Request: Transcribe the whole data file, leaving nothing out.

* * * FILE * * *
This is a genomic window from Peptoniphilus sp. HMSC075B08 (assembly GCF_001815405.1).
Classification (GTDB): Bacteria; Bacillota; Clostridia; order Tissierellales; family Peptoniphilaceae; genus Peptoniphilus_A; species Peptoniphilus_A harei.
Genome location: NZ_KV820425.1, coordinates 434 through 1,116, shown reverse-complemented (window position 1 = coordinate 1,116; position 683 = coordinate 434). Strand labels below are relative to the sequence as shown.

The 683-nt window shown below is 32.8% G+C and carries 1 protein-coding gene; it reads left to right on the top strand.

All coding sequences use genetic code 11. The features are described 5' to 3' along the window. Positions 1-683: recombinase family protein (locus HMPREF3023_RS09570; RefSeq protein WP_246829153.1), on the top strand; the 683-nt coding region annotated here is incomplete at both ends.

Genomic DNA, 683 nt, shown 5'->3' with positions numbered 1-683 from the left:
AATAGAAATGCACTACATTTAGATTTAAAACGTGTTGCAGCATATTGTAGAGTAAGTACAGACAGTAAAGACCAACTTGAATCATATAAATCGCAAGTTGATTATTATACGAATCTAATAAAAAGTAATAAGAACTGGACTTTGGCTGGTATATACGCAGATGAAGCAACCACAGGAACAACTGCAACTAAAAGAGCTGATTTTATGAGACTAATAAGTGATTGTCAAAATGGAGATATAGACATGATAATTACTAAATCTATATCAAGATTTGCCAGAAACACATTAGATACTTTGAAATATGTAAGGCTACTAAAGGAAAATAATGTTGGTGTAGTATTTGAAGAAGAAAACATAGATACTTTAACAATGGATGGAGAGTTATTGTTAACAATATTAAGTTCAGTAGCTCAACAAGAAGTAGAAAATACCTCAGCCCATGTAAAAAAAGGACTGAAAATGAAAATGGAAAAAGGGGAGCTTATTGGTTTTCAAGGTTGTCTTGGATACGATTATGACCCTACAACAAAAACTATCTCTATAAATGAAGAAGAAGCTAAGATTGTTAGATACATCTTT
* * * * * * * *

This is a genomic window from Peptoniphilus sp. HMSC075B08 (assembly GCF_001815405.1).
Classification (GTDB): Bacteria; Bacillota; Clostridia; order Tissierellales; family Peptoniphilaceae; genus Peptoniphilus_A; species Peptoniphilus_A harei.
Genome location: NZ_KV820425.1, coordinates 434 through 1,116, shown reverse-complemented (window position 1 = coordinate 1,116; position 683 = coordinate 434). Strand labels below are relative to the sequence as shown.

The 683-nt window shown below is 32.8% G+C and carries 1 protein-coding gene; it reads left to right on the top strand.

All coding sequences use genetic code 11. The features are described 5' to 3' along the window. Positions 1-683: recombinase family protein (locus HMPREF3023_RS09570; RefSeq protein WP_246829153.1), on the top strand; the 683-nt coding region annotated here is incomplete at both ends.

Genomic DNA, 683 nt, shown 5'->3' with positions numbered 1-683 from the left:
AATAGAAATGCACTACATTTAGATTTAAAACGTGTTGCAGCATATTGTAGAGTAAGTACAGACAGTAAAGACCAACTTGAATCATATAAATCGCAAGTTGATTATTATACGAATCTAATAAAAAGTAATAAGAACTGGACTTTGGCTGGTATATACGCAGATGAAGCAACCACAGGAACAACTGCAACTAAAAGAGCTGATTTTATGAGACTAATAAGTGATTGTCAAAATGGAGATATAGACATGATAATTACTAAATCTATATCAAGATTTGCCAGAAACACATTAGATACTTTGAAATATGTAAGGCTACTAAAGGAAAATAATGTTGGTGTAGTATTTGAAGAAGAAAACATAGATACTTTAACAATGGATGGAGAGTTATTGTTAACAATATTAAGTTCAGTAGCTCAACAAGAAGTAGAAAATACCTCAGCCCATGTAAAAAAAGGACTGAAAATGAAAATGGAAAAAGGGGAGCTTATTGGTTTTCAAGGTTGTCTTGGATACGATTATGACCCTACAACAAAAACTATCTCTATAAATGAAGAAGAAGCTAAGATTGTTAGATACATCTTT